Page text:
https://newsinteractives.cbc.ca/elections/poll-tracker/canada/

NorthReport

,,

NorthReport

Nanos Party Power Index

Libs 55.8

NDP 47.3

Cons 45.1

Aristotleded24

*Posted in haste, deleted in reflection as it was not accurate*

Ken Burch

Aristotleded24 wrote:

melovesproles wrote:
Aristotleded24 wrote:

So yeah, since I was very unhappy with how the left responded to covid, I sought out other sources.  

Yeah, it is obvious what kind of sources you are consuming with your talk of “the left” “the great reset” and Big Statist plans to enslave everyone and make them reliant on government. This isn’t a new argument, you could read almost exactly the same tropes coming out of the John Birch Society in the 1960s.

Have you noticed the level of "we're-all-going-to-die-lockdown-is-the-only-hope" groupthink that has entered into MSM discourse, and by and large endorsed by nearly every left-wing publication in the industralized world? Suppose you have an infectious disease or public health expert who has looked at the data. The only pushback against this groupthink has come from right-wing media sources. Suppose this expert has good, solid reasons to believe that social distancing, masks, and lockdowns don't work and that we don't need a vaccine to go back to normal. Do you really think these media outlets are going to allow said expert to express this view? It's true that news outlets like the Post Millenial, Rebel News, Fox News, Talk Radio (UK) and Sky News are generally trash outlets. But if they are the only ones willing to give a fair hearing to this expert, is that my fault? Is this expert supposed to say, "well, I have information I think the public needs to hear, most media outlets are ignoring me, but I'm not going to go on the few media platforms willing to hear me out fairly because their politics are bad?"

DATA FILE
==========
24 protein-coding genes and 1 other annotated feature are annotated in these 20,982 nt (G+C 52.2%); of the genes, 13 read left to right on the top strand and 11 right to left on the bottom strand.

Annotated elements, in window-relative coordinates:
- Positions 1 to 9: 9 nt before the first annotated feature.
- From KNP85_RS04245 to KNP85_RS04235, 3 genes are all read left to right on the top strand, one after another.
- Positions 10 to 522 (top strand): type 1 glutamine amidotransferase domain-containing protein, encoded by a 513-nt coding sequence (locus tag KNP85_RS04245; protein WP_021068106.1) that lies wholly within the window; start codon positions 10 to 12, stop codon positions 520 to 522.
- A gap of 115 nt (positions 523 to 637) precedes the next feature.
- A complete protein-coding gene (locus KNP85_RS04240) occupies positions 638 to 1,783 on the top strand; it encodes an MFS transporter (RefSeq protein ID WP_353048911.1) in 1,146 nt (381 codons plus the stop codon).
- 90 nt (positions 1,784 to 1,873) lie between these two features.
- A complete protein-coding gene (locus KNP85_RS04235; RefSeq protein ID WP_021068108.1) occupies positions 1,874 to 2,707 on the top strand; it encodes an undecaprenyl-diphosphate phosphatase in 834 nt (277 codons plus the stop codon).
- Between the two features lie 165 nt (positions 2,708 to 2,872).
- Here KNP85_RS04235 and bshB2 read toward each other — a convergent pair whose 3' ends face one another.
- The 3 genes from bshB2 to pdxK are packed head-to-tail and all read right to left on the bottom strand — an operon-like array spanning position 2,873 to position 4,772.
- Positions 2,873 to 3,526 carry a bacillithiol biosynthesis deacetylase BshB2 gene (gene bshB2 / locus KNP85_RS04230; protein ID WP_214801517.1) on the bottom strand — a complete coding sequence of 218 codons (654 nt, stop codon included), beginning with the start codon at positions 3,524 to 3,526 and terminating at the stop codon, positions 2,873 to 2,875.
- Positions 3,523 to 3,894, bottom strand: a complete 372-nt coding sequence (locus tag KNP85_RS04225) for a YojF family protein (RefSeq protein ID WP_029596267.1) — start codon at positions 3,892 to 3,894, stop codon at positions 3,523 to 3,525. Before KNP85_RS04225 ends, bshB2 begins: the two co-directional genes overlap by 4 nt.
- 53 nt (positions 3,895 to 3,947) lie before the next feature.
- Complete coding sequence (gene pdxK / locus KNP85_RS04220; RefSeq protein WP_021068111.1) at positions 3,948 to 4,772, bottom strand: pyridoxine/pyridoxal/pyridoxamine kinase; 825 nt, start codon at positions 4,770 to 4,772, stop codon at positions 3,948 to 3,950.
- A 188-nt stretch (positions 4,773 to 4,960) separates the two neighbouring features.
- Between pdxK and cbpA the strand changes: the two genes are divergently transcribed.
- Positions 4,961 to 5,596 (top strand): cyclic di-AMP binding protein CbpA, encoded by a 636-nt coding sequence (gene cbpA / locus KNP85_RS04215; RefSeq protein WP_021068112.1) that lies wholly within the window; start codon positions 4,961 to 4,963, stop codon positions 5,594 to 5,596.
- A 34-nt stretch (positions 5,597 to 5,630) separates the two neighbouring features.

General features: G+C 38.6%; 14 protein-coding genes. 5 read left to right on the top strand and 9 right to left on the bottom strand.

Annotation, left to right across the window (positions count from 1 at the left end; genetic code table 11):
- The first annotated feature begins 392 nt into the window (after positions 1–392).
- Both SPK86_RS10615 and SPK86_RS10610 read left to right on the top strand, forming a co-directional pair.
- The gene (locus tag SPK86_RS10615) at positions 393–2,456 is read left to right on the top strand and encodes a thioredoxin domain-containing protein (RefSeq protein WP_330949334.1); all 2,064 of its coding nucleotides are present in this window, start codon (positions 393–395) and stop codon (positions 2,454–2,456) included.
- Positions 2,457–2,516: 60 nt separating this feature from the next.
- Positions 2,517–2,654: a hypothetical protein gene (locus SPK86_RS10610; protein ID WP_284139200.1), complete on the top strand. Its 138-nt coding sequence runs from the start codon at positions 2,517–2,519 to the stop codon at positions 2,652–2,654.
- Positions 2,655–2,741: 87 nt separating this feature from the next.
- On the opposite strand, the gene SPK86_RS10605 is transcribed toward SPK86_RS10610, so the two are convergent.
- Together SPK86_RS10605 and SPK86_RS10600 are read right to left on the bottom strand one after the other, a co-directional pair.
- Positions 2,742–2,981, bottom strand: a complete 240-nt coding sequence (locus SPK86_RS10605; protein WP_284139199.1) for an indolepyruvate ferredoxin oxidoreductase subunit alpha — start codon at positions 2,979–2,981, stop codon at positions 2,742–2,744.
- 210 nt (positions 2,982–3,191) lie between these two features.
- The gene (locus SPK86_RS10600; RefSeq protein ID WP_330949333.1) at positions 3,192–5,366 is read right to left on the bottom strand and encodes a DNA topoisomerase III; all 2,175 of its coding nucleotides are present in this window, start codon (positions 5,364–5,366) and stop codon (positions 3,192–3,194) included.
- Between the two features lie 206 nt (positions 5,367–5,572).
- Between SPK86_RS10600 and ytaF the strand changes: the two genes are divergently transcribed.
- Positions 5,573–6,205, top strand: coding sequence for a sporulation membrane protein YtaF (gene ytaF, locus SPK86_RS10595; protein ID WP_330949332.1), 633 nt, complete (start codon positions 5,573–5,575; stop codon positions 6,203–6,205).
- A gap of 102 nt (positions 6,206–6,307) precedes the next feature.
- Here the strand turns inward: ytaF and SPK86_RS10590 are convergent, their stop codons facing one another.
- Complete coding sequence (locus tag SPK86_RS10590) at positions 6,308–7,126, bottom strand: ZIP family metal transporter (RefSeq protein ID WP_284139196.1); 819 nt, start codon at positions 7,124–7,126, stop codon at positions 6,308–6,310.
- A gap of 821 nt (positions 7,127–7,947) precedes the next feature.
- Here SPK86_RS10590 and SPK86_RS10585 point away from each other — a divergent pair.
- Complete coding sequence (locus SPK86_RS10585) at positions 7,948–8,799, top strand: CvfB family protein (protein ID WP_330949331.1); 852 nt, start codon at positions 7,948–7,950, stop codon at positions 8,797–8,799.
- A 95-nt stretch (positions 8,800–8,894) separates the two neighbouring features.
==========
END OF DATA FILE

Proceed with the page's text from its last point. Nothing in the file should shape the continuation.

The fact is, there was never an argument for what you demanded...not only no lockdown but no masking and no social distancing, even before the vaccine was found, AND no argument against vaccinations, that wasn't totally reactionary and economic royalist.  Covid was never going to just go away on its own- lethal viruses have never done that- and there was never any way a do-nothing approach could ever have been consistent with any notion of humane, caring, empathy-based values.

And now that we're getting towards the end of this- something we ONLY managed because of lockdowns, social distancing, masking and vaccination- you need to let this go already.  There's no good reason for you to keep fightinf for Trump's approach to Covid.  Too many people have died to make his "ideas"on Covid morally defensible.

Aristotleded24

Ken Burch wrote:

Aristotleded24 wrote:

melovesproles wrote:
Aristotleded24 wrote:

So yeah, since I was very unhappy with how the left responded to covid, I sought out other sources.  

Yeah, it is obvious what kind of sources you are consuming with your talk of “the left” “the great reset” and Big Statist plans to enslave everyone and make them reliant on government. This isn’t a new argument, you could read almost exactly the same tropes coming out of the John Birch Society in the 1960s.